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Meh, that does not make any sense, I have never said it should not be used,
I dunno but I do not believe this technology in anyway is for our own benefit.
They have now monetized and securitized our daily routine, a drive to the grocery store is now some companies commodity to be sold to the highest bidder, be it LE or marketers or some stalker.
... The real problem is we as citizens have no voice in what the private sector is willing to do with our personal and private data. They have no monetized and securitized our daily routine, a drive to the grocery store is now some companies commodity to be sold to the highest bidder, be it LE or marketers or some stalker.
why not a polarized cover that goes over the plate so it can be seen, but not photographed?
One of the patrol cars in the Hillsdale Police Department's fleet will soon be outfitted with an automated license plate reader (ALPR), a device that can scan hundreds of vehicles to check for violations. The department is able to acquire the system thanks to a federal Department of Homeland Security grant administered by the Bergen County Prosecutor's Office, according to Police Chief Chip Stalter. The funding will cover the equipment's purchase, installation and maintenance, the chief said. - See more at: www.northjersey.com...
When the city of San Leandro, Calif., purchased a license-plate reader for its police department in 2008, computer security consultant Michael Katz-Lacabe asked the city for a record of every time the scanners had photographed his car. The results shocked him. The paperback-size device, installed on the outside of police cars, can log thousands of license plates in an eight-hour patrol shift. Katz-Lacabe said it had photographed his two cars on 112 occasions, including one image from 2009 that shows him and his daughters stepping out of his Toyota Prius in their driveway. That photograph, Katz-Lacabe said, made him “frightened and concerned about the magnitude of police surveillance and data collection.” The single patrol car in San Leandro equipped with a plate reader had logged his car once a week on average, photographing his license plate and documenting the time and location.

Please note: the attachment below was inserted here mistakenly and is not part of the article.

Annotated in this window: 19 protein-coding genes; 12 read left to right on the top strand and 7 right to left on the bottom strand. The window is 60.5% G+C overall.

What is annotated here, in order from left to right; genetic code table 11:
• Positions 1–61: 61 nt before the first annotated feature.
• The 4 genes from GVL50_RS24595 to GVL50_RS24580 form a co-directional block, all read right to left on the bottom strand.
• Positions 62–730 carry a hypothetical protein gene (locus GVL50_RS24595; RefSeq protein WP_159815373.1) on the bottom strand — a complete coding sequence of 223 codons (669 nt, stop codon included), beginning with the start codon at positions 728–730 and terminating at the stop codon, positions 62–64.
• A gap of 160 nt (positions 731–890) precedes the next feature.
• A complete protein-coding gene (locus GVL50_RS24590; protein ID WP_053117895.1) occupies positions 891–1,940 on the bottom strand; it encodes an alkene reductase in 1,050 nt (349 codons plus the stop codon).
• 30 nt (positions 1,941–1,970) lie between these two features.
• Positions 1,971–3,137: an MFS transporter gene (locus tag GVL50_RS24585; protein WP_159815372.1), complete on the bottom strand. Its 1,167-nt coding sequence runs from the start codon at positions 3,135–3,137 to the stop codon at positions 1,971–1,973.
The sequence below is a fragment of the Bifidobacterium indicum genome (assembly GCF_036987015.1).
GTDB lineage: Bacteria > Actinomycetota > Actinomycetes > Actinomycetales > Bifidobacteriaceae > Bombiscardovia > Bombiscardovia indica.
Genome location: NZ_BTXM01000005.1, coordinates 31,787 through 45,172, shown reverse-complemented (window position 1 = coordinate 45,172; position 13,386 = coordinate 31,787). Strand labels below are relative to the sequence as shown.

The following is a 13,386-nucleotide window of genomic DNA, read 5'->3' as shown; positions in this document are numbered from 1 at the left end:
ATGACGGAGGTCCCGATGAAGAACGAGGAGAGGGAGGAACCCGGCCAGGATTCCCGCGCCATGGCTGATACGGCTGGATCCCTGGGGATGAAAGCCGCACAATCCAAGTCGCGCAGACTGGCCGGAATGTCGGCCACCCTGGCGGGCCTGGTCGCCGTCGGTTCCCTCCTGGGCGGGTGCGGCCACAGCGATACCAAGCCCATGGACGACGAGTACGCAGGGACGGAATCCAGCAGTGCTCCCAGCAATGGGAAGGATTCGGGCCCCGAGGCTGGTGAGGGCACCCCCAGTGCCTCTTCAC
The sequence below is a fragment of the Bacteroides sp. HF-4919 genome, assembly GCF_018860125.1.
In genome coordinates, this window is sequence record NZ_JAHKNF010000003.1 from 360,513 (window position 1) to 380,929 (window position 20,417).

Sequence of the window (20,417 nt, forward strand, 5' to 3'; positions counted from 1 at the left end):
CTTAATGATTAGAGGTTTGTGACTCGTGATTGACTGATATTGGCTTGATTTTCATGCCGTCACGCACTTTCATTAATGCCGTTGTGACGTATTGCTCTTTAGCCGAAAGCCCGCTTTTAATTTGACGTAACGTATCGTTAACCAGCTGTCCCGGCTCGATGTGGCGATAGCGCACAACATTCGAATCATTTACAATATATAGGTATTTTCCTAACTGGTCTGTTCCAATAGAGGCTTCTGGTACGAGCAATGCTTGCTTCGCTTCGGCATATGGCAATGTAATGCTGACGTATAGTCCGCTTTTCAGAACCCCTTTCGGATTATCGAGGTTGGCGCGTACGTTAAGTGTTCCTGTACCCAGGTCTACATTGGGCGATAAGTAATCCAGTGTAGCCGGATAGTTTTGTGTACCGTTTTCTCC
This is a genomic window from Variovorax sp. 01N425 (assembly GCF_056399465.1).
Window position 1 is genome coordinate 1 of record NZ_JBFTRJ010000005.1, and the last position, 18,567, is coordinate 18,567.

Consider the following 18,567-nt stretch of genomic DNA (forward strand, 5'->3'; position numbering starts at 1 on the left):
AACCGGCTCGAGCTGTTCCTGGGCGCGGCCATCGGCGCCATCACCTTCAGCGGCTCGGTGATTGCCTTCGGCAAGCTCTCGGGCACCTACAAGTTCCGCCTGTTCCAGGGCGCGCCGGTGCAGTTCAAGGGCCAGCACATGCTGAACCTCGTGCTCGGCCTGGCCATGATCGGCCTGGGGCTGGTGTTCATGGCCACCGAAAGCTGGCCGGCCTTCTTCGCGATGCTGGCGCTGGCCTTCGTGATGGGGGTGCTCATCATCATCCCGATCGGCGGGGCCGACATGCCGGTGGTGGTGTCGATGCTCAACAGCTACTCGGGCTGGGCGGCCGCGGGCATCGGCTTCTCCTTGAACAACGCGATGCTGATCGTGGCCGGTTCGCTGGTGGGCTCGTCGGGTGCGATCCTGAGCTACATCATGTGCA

ANNAPOLIS, Md. — The parked 1995 Oldsmobile looked normal enough as it sat on Captains Circle on Thursday afternoon. The maroon sedan was a little rusty, a little worn and quite nondescript. But a small machine inside an Annapolis police cruiser knew better. That car had problems: no insurance, bad registration and the Maryland State Police wanted it impounded. Cpl. Duane Daniels, a 19-year veteran of the Annapolis Police Department, was happy to oblige. In a few minutes, he stripped the car of its tags and had it towed, thanks to the tip from his electronic partner. Annapolis police recently acquired a license plate reader, which allows officers to find stolen cars, expired and suspended registrations and insurance violations. So far, officers think it's having an impact, especially when used in high-crime areas. The unmarked car used by the department has a box-like camera mounted on either side of the trunk lid. They link to a laptop mounted inside the car. The cameras quickly scan cars on either side of the police car - whether they are moving or parked - and feed the images into the computer. Inside, the computer recognizes the letters and checks with the Motor Vehicle Administration to see if the car has any violations. If not, the coast is clear. The machine beeps, the license number flashes yellow, and the officer keeps driving. But it's obvious when all is not well. Siren noises alert on cars with violations, and the plate number flashes red on the screen. When the officer comes across a stolen car, the laptop sounds like a machine gun.